Daily digest

Michigan AG: Supreme Court ruling a victory for ‘family budgets and job creation’

SUPREME COURT:

  • The U.S. Supreme Court rules against the EPA, saying its Mercury and Air Toxics Standards did not properly account for costs when being implemented. (New York Times)
  • There is still uncertainty over how many coal plant closures may be reversed or new pollution controls removed if the industry’s argument holds. (Associated Press)
  • Utilities in Michigan and Iowa say they will continue converting plants to natural gas because it makes more sense economically and is in line with a variety of other regulations. (Platts)
  • Michigan Attorney General Bill Schuette, who led the legal challenge to the rules, said the decision is a “victory for family budgets and job creation in Michigan,” while critics accused him of siding with polluters. (Detroit Free Press)
  • Despite reports to the contrary, the high court didn’t strike down the rules, but rather put their fate in jeopardy. (ClimateProgress)

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SOLAR:

COAL: A PJM analysis shows coal use could decline by as much as 40 percent under the Clean Power Plan, but — depending on natural-gas prices — it could also increase in some areas. (Utility Dive)

VEHICLES: Owners of some new car models report that their vehicles are burning too much oil. (Associated Press)

FRACKING: After a seven-year environmental and health review, New York officially institutes its ban on hydraulic fracturing. (Associated Press)

RAIL: Kansas residents say a vast nearby railroad yard is causing health problems associated with exposure to diesel exhaust. (Kansas City Star)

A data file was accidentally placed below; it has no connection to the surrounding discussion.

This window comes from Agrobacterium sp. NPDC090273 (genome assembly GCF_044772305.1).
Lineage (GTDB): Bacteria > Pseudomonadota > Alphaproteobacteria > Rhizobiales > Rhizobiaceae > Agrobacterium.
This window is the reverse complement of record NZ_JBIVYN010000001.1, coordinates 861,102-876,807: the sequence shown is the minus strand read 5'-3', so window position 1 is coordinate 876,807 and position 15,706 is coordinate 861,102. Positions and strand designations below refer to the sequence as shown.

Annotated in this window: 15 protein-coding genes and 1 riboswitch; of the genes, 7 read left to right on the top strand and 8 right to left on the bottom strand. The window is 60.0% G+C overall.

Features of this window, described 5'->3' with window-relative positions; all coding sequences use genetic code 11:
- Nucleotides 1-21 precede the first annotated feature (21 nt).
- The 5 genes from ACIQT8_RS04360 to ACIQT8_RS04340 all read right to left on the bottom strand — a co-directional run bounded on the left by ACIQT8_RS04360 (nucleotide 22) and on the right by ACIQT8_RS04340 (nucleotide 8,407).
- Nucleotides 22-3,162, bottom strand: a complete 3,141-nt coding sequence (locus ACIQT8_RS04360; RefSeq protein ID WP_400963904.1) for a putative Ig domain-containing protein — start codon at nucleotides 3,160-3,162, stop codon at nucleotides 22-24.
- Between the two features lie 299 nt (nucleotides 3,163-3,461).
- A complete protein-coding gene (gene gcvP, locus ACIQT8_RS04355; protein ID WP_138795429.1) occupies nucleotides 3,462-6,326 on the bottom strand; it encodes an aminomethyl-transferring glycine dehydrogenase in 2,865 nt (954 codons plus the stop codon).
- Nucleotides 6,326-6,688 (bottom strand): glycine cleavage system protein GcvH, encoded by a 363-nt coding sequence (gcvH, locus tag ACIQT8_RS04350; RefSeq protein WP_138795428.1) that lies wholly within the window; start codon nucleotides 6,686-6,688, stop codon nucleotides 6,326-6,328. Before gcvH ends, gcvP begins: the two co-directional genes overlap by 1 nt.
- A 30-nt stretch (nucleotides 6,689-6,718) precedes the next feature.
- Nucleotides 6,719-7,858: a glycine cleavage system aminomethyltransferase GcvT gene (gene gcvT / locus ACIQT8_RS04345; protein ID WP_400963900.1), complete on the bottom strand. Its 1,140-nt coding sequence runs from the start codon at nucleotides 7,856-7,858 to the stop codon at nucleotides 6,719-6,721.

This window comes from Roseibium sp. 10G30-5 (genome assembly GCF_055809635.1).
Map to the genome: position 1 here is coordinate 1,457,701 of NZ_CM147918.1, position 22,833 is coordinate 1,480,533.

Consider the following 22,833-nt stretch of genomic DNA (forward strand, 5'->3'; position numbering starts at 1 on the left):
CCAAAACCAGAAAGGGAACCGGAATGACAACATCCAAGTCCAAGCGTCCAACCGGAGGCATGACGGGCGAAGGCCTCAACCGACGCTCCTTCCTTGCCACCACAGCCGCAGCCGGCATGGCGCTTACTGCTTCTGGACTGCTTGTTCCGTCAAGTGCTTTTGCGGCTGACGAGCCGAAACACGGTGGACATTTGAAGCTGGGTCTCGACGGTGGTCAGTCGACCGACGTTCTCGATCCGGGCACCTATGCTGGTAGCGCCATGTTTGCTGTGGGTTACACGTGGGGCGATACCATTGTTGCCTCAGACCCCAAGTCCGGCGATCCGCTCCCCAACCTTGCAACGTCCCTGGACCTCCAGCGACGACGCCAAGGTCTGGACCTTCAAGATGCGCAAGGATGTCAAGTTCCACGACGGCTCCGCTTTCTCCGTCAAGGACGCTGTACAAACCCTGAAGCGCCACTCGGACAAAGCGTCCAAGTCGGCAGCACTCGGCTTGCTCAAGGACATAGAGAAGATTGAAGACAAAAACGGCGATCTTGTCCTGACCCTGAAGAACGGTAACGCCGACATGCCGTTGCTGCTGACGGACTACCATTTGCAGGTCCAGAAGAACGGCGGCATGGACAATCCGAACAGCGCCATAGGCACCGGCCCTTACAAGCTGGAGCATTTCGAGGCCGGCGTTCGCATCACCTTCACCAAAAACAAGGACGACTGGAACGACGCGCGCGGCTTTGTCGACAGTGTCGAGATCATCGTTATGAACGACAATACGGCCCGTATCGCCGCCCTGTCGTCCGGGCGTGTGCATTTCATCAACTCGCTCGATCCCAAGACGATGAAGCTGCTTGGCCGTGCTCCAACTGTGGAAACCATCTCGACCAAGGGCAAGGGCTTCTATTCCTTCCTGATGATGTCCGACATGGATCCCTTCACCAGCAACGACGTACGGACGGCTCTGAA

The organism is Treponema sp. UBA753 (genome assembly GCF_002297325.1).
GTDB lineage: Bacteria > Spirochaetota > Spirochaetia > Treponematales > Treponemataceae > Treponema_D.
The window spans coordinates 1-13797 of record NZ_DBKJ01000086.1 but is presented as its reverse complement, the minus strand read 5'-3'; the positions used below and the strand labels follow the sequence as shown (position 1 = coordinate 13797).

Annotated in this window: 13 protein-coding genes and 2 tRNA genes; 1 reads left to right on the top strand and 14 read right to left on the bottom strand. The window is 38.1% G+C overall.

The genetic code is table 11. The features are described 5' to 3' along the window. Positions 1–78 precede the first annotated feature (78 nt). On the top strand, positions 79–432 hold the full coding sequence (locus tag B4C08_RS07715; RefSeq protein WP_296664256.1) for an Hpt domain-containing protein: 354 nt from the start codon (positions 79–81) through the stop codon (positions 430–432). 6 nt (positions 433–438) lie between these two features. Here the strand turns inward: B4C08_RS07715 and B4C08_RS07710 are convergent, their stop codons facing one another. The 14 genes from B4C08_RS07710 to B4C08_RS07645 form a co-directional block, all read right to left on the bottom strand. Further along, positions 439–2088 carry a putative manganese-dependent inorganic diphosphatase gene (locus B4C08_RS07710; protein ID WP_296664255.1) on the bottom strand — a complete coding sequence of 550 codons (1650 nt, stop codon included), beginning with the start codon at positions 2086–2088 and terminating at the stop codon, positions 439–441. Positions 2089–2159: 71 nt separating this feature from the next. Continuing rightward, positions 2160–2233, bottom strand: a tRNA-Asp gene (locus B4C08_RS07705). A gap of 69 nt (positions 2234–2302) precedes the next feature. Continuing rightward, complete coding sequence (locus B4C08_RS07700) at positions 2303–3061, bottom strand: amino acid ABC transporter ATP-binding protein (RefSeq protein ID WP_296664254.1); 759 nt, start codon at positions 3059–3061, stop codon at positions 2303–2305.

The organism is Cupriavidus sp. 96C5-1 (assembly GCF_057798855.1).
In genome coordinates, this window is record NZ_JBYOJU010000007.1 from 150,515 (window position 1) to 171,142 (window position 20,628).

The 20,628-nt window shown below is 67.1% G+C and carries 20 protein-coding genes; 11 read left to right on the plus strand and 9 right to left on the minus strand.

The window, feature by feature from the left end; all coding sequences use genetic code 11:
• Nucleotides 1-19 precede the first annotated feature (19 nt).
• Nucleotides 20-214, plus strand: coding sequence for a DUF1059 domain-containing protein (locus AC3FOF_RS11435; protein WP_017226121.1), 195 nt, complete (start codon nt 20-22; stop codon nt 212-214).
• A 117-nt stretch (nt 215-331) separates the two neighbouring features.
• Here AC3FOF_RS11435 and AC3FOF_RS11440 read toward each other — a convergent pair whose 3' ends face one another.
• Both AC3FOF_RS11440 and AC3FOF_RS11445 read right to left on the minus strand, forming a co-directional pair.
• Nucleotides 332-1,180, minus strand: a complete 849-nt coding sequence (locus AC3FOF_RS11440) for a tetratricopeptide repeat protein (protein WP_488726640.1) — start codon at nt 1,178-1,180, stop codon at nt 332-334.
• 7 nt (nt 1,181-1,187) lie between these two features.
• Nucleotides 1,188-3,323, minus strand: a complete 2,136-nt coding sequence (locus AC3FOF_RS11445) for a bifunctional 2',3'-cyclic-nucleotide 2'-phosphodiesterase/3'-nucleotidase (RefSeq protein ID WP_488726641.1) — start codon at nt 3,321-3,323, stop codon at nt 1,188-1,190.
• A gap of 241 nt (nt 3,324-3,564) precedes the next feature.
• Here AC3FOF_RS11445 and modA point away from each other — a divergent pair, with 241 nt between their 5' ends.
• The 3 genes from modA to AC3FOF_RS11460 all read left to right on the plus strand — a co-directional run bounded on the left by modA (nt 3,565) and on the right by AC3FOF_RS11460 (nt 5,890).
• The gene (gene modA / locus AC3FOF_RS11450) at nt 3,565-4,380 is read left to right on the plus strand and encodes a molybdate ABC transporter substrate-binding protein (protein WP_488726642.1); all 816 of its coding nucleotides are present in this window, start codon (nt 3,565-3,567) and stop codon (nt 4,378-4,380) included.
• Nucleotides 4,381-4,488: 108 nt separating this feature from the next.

CLEAN POWER PLAN: Will the proposed rules stoke the historical tension between politicians and regulators? (ClimateWire)

DETROIT: Police are looking for a suspect who has been robbing utility crews at gunpoint who are in the field restoring power after a weekend storm. (CBS Detroit)

MERGER: The Wisconsin Energy/Integrys merger is officially a done deal. (Milwaukee Journal Sentinel)

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TRANSPORTATION: Michigan lawmakers are considering raising the state gasoline tax by 15 cents over three years to help pay for road infrastructure. (Associated Press)

COMMENTARY:

CORRECTION: Michigan’s large investor-owned utilities are taking steps to comply with federal Mercury and Air Toxics Standards while the state attorney general challenges them in court. An item in Monday’s digest said they were complying with the Clean Power Plan.

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